By Mike Steffanos
Once upon a time I was a bigger fan of football than baseball. Unfortunately, the team I chose to root for was the Giants. Being a Giants fan and a Mets fans in the late 70s and early 80s was just ugly. Even mediocrity seemed to be an unobtainable goal. But things turned around as the 1980s progressed as both the Mets and Giants enjoyed a renaissance. After so many years of losing it seemed like almost unimaginable prosperity to watch both team become legitimate contenders in their respective sports. As for winning titles 3 months apart in 1986-87 after so many years in the wilderness -- well that was just a special time for those who happened to be fans of both teams.
At the time of those two titles I was probably equally into baseball and football. Although football was the sport I actually competed in back at school, the rhythms of baseball seemed more suited to my personality. Although both baseball and football lost me for a time in the 90s, I gradually re-embraced baseball and the Mets. The NY Giants became more of a way to kill time while baseball was on hiatus, particularly since they were no longer the great defensive teams I admired so much.
I remember when they made the trade with the Chargers in 2004 that brought Eli Manning to New York. I have to admit, I thought it was a mistake. Without any judgment on how good Eli might eventually be, I just thought they gave up too much and put too much pressure on the young quarterback by doing so. Being a quarterback in the New York spotlight was already enough pressure for a young guy without ratcheting up the expectations. I was interested to see how it would all work out, though, but it was predictable that Eli was in for some rocky times even in the best-case scenario.
"Rocky" is a huge understatement in describing most of his first 3+ seasons in the Big Apple. He had some moments, but was very erratic and annoyed many fans with what was perceived as a lack of fire. Along the way Eli managed to draw some unfavorable comparisons to Phillip Rivers and Ben Roethlisberger, the young quarterback traded for him on draft day and the QB the Giants would have picked if they couldn't get Eli. Roethlisberger in particular got off to a much faster start -- behind a much better offensive line. Yet I kind of liked the way Eli carried himself. I thought that when he learned to read defenses better he had a chance to be a good one.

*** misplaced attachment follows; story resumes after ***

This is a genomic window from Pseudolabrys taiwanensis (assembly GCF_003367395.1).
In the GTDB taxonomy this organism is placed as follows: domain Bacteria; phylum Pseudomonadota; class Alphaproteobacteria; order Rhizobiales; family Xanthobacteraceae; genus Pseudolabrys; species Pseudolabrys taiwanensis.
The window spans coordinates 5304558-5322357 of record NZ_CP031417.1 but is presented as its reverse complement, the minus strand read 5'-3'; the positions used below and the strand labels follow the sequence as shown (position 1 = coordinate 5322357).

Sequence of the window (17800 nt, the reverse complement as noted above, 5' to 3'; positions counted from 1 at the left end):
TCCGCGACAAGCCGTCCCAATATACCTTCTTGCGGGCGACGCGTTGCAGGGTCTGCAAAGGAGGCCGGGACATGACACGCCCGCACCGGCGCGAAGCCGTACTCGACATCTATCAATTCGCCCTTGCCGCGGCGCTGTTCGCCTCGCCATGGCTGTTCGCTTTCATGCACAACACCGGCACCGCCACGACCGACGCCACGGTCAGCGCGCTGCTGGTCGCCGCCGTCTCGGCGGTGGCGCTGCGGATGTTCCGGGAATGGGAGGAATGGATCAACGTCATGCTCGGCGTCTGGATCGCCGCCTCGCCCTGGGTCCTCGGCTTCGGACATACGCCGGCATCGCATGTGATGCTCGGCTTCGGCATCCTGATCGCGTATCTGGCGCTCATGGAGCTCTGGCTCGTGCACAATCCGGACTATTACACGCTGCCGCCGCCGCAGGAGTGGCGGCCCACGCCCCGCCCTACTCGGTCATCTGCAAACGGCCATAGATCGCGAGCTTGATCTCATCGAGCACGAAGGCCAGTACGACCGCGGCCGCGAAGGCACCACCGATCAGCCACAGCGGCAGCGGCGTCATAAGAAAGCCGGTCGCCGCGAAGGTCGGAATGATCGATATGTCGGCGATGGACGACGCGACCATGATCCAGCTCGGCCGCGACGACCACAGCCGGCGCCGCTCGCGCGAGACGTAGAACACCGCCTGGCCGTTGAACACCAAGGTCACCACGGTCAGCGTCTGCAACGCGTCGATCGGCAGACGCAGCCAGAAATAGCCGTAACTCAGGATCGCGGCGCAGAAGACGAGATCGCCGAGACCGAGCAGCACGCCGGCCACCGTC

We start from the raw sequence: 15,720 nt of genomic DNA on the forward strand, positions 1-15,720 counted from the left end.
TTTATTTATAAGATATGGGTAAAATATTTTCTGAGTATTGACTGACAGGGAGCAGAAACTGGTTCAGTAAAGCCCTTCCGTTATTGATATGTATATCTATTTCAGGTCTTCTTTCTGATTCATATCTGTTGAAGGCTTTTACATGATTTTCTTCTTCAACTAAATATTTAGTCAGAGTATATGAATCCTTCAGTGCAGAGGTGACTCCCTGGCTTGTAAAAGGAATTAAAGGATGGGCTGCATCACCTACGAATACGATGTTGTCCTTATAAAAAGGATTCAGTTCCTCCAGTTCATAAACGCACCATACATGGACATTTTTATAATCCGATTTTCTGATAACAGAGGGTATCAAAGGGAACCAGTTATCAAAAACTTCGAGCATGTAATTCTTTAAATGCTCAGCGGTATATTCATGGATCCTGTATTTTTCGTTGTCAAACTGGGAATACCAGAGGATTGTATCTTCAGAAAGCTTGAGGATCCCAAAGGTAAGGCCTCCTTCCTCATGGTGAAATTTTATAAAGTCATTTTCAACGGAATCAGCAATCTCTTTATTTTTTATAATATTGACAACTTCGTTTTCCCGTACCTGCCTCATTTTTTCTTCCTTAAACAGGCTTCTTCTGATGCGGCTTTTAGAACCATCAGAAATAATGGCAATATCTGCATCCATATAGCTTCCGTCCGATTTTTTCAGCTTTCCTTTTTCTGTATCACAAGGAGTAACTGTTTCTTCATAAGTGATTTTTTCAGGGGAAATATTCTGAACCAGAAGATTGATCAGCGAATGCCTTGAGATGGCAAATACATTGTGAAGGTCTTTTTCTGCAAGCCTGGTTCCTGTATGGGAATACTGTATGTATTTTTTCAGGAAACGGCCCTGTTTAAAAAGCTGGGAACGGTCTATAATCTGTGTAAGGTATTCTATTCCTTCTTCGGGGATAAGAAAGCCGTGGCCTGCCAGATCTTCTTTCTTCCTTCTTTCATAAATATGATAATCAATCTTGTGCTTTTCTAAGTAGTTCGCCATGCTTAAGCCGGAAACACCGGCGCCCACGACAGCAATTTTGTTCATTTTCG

In fairness, there were many in the media who took a patient approach in evaluating the young QB, but there were others who really fanned the anti-Eli flames. In some cases, their criticism was remarkably unfair, but that's the reality for a pro athlete in the media capitol of the world. A more emotionally fragile kid would have been run out of town, but Manning handled it remarkably well for such a young guy. You began to see a little of what Ernie Accorsi saw in him when he made that gamble.
The rest is well-known history to readers of this blog, even the many who are not Giant fans. My point for the purposes of this blog isn't to gloat about the Giants' victory, but to draw some basic lessons from what happened this past Sunday as I believe them to apply to the Mets.
The first is the danger of seeking inevitability in sports. Nothing seemed more inevitable to most of the pundits than a resounding Patriot victory that would put the exclamation point on a perfect season and cement their argument for being the best team in NFL history. The Patriots' fans also bought into this myth, resulting in much gnashing of teeth, beating of breasts, and a desire to attribute the Giants win to luck or a failure on the part of their heroes.
The truth of the matter is that inevitability doesn't exist in sports. This is why we love our teams, and also why they make us miserable at times. We want our teams to win so badly, we find ourselves constantly yearning for something that would make a positive outcome more inevitable -- be it an ace pitcher or superstar position player who we can tout as the final piece of the puzzle that will push our team's equation from uncertainty towards that mystic goal of invincibility. Yet as often as favorites do perform as expected, there are so many times that inevitably falls to the remarkable upset.